NEW YORK, NY—This summer, the Neue Galerie, a museum dedicated to the art of Austria and Germany, joins several Viennese museums in celebrating the 150th anniversary of Gustav Klimt’s birth with a special installation of the artist’s work. Among the paintings featured are Forest Slope in Unterach on the Attersee (seen in Photo 1) and Adele Bloch-Bauer I (seen in Photo 2), one of Klimt’s most iconic portraits. A number of Klimt drawings are also on exhibition (seen in Photo 3), along with a collection of never-before-seen photographs of the artist with close friend Emilie Flöge (seen in Photo 4). Outside of the museum’s exhibition spaces, the celebration spills over into Café Sabarsky, where visitors can enjoy a slice of Klimt cake, the Design Shop, which sells gold and silver Klimt cufflinks, and the Book Store, where newly published Klimt studies are available, including a book called The Age of Insightby Nobel Prize-winning scientist Eric Kandel.
In The Age of Insight, Kandel writes about Vienna at the turn of the twentieth century, a time when the city attracted an array of ambitious scientists, artists, and intellectuals, whose convergence in salons spawned revolutionary shifts in their disciplines. In salons, the boundaries between the spheres of art and science were regularly crossed, providing grounds for a uniquely interdisciplinary exchange of ideas. Klimt, like many other Viennese artists, was well aware of advances being made in science and medicine. He studied Darwinian evolution, witnessed the dissection of cadavers, and observed human cells through a microscope. Klimt’s fascination with these subjects manifest itself in his works, including Adele Bloch-Bauer I, viewable at the Neue Galerie, in which “the small iconographic images on Adele’s dress are not simply decorative…they are symbols of male and female cells: rectangular sperm and ovoid eggs.”
Kandel explains how Viennese artists and scientists shared the belief that truth is to be found by probing beneath the surface of things. Medical doctor Carl von Rokitansky, for example, established a radically improved system for diagnosing diseases by recording abnormalities in the body’s interior noises, while psychologist Sigmund Freud called attention to the unconscious desires and aggressions lying in the depths of the psyche. Artists, too, felt compelled to turn inward, in part because the advent of photography seemed to nullify painters’ attempts to replicate three-dimensional reality, but also because of a growing interest in the rich interior lives of their subjects. About Klimt’s portraits Kandel writes, “Klimt and his disciples tried to help viewers look at art and themselves in a new, more emotionally introspective way that would acknowledge the psyche of the sitter and thus illuminate the unconscious anxieties and instinctual drives present in everyone.”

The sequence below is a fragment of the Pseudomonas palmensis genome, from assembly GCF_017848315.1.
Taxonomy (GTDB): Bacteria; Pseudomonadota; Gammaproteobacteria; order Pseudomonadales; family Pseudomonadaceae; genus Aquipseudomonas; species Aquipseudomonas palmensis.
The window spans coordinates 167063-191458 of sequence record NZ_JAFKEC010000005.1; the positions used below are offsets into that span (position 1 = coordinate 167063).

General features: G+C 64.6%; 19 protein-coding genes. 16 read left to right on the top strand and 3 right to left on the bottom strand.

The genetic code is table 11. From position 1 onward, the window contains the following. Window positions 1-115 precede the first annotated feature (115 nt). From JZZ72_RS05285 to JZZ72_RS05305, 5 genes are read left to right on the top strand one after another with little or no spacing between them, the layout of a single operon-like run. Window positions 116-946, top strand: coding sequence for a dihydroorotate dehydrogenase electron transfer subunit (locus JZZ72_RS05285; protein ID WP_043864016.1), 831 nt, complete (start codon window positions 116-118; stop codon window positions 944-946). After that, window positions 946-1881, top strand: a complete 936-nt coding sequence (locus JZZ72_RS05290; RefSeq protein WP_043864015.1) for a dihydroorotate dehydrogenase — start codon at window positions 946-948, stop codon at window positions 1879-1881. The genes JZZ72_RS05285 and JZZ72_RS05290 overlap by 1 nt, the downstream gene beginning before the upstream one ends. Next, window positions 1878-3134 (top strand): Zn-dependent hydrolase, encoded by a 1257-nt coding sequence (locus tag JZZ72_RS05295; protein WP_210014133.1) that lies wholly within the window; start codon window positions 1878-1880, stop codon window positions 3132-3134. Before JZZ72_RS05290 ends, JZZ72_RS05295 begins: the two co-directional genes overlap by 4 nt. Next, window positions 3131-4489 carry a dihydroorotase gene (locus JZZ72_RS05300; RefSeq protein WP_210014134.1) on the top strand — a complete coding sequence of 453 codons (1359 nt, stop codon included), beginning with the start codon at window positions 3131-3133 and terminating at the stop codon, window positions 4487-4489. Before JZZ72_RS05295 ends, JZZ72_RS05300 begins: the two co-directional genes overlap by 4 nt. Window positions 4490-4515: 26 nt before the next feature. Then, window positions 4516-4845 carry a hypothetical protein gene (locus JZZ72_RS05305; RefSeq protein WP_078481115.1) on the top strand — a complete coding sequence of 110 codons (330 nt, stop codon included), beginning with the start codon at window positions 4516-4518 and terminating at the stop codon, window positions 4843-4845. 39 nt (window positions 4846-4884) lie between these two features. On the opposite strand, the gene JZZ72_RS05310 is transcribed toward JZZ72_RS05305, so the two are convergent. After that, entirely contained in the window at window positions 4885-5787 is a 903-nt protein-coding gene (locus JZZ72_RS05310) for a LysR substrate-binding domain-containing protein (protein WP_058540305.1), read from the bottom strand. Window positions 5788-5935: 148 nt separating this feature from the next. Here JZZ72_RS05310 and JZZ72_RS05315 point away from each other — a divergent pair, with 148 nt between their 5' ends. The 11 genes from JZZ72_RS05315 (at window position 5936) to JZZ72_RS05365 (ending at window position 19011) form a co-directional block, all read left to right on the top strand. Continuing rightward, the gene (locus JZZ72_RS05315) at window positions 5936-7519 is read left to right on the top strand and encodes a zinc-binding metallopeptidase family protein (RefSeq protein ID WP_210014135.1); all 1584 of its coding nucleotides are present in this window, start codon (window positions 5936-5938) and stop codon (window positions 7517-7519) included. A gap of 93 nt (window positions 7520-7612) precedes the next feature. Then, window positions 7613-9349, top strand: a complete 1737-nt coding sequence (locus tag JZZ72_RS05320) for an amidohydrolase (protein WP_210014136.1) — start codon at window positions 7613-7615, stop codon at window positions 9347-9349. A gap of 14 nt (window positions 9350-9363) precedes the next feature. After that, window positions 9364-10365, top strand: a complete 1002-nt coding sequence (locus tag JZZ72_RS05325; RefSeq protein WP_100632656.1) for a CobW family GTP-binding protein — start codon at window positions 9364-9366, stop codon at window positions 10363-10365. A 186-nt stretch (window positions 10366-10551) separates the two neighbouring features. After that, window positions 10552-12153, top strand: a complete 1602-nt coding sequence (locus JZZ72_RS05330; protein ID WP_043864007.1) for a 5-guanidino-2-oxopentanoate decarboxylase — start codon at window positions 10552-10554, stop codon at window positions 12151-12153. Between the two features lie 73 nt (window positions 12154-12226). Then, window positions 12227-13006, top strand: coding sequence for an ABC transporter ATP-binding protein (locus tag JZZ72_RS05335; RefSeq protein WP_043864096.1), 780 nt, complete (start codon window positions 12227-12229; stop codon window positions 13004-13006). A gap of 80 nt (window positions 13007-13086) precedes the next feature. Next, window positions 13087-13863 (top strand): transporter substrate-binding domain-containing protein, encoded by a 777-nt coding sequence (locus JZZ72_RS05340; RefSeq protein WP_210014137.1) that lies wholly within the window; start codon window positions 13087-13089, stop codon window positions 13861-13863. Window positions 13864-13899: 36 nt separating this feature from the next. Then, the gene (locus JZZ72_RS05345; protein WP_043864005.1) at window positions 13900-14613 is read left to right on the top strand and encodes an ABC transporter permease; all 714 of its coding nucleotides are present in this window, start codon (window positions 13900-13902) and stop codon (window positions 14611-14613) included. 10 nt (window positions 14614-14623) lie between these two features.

In effect, Viennese artists were able to convey the sitter’s emotional state in such a way that it is reproduced in the viewer— an anxious subject incites physiological signs of anxiety and a relaxed subject induces relaxation. This new approach to portraiture anticipated truths that modern science has since confirmed—that humans have an innate and nearly instantaneous capacity for empathy when confronted with images of others’ faces, hands, and body movements. In recent years, neuroscientists have discovered a special class of cells in the motor cortex called mirror neurons, which “are thought to reflect the actions and emotions of people in front of us.” In other words, the viewer does not passively perceive a painting but actively lives and experiences it. Each beholder constructs the work anew, coloring it with his or her own wealth of memories and associations, current mood and level of attention, knowledge of art history, etc. Trying to achieve a static, objective likeness is ultimately fruitless when a portrait is experienced differently in the minds of all who behold it.
If you visit the Neue Galerie this summer, you are likely to encounter some works that are new and others that you have seen many times before, but even the old favorites will be new in the sense that you have undoubtedly changed yourself. Perhaps one of the best ways to honor the 150th anniversary of Gustav Klimt’s birth is to bring an interest in modern science into an art museum. Knowing that your own mirror neurons are firing up as you gaze into the face of Adele Bloch-Bauer, or that the ornamentation on her dress represents the miracle of biological reproduction, will only enrich your experience of the art. Klimt himself would surely appreciate the new level of intrigue added to his body of work by scientific thinkers like Eric Kandel.
“Gustav Klimt: 150th Anniversary Celebration” will be on view at the Neue Galerie from May 24 to August 27, 2012.